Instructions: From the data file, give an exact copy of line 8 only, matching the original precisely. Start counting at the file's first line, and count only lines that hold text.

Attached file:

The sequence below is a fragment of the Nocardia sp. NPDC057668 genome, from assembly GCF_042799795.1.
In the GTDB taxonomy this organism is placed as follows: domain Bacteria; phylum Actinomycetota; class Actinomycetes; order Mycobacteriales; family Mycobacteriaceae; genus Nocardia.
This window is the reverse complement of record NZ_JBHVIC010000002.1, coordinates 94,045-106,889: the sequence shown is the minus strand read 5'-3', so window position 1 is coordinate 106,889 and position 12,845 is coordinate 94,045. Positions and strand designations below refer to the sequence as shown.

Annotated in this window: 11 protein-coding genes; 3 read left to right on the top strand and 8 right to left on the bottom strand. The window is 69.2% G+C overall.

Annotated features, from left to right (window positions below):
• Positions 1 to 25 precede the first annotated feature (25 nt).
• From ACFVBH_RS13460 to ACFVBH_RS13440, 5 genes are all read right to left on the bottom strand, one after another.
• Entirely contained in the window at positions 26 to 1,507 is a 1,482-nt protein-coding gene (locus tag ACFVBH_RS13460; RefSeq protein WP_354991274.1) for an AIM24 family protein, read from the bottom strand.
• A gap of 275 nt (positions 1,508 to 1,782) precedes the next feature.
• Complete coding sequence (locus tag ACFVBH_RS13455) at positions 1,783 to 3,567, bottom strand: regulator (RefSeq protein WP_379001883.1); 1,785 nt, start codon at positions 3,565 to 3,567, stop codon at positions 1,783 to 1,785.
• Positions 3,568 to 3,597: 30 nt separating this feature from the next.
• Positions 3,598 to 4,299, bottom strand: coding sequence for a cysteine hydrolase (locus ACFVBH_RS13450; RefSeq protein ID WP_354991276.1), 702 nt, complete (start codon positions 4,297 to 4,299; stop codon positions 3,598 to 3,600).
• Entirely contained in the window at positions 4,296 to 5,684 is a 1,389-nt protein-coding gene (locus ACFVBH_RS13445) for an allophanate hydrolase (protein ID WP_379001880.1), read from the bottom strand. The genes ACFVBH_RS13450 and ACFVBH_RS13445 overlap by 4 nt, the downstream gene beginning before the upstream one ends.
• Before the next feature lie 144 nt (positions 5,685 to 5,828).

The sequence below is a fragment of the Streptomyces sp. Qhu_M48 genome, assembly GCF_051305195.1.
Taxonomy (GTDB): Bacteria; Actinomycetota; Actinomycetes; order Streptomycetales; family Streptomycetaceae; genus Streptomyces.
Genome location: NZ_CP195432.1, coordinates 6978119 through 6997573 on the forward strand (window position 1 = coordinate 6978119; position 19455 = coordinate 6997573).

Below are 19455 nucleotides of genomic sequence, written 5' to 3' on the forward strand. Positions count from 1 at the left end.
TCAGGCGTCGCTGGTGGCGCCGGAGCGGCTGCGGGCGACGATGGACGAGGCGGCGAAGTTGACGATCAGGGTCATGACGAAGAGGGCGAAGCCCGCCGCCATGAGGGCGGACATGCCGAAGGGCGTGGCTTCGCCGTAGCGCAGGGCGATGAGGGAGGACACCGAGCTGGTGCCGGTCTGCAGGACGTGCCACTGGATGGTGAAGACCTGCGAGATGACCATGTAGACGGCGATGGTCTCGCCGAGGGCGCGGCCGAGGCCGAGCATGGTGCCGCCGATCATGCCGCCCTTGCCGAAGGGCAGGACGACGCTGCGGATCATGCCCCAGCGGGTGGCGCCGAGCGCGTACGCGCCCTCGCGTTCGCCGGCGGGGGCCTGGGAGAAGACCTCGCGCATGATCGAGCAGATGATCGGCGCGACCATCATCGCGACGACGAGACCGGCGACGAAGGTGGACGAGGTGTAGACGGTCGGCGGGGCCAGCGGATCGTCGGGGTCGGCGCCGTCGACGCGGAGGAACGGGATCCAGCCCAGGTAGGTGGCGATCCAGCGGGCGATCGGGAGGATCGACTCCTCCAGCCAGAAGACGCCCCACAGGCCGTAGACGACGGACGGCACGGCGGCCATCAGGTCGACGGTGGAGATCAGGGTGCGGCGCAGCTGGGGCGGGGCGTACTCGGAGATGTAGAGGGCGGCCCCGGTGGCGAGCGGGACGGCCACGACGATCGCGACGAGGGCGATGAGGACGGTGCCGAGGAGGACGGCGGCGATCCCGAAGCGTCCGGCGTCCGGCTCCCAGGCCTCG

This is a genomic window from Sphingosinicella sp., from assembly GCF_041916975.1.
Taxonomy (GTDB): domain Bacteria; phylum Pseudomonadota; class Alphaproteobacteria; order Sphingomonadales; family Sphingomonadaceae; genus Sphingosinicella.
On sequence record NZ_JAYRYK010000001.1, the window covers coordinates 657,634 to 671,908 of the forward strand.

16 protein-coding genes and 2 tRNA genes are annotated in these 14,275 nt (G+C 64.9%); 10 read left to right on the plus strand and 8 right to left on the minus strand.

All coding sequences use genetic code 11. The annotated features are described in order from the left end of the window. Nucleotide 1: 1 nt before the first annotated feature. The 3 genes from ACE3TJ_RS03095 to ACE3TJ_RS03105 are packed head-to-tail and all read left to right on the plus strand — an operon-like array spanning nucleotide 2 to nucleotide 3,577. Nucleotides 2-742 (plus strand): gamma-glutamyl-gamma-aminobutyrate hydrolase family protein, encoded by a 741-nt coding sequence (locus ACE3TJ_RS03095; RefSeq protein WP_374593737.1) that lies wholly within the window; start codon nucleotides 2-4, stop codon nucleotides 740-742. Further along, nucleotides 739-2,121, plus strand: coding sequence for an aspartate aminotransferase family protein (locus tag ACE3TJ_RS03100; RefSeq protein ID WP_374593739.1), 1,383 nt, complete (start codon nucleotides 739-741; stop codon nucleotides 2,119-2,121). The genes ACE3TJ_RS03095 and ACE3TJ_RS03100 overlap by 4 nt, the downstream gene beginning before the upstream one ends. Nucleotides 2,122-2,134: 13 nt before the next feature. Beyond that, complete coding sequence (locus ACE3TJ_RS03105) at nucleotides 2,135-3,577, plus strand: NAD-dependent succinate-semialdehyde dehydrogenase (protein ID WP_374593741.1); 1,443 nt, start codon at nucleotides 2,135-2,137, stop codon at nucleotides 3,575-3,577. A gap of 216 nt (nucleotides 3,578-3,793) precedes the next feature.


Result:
• Entirely contained in the window at positions 26 to 1,507 is a 1,482-nt protein-coding gene (locus tag ACFVBH_RS13460; RefSeq protein WP_354991274.1) for an AIM24 family protein, read from the bottom strand.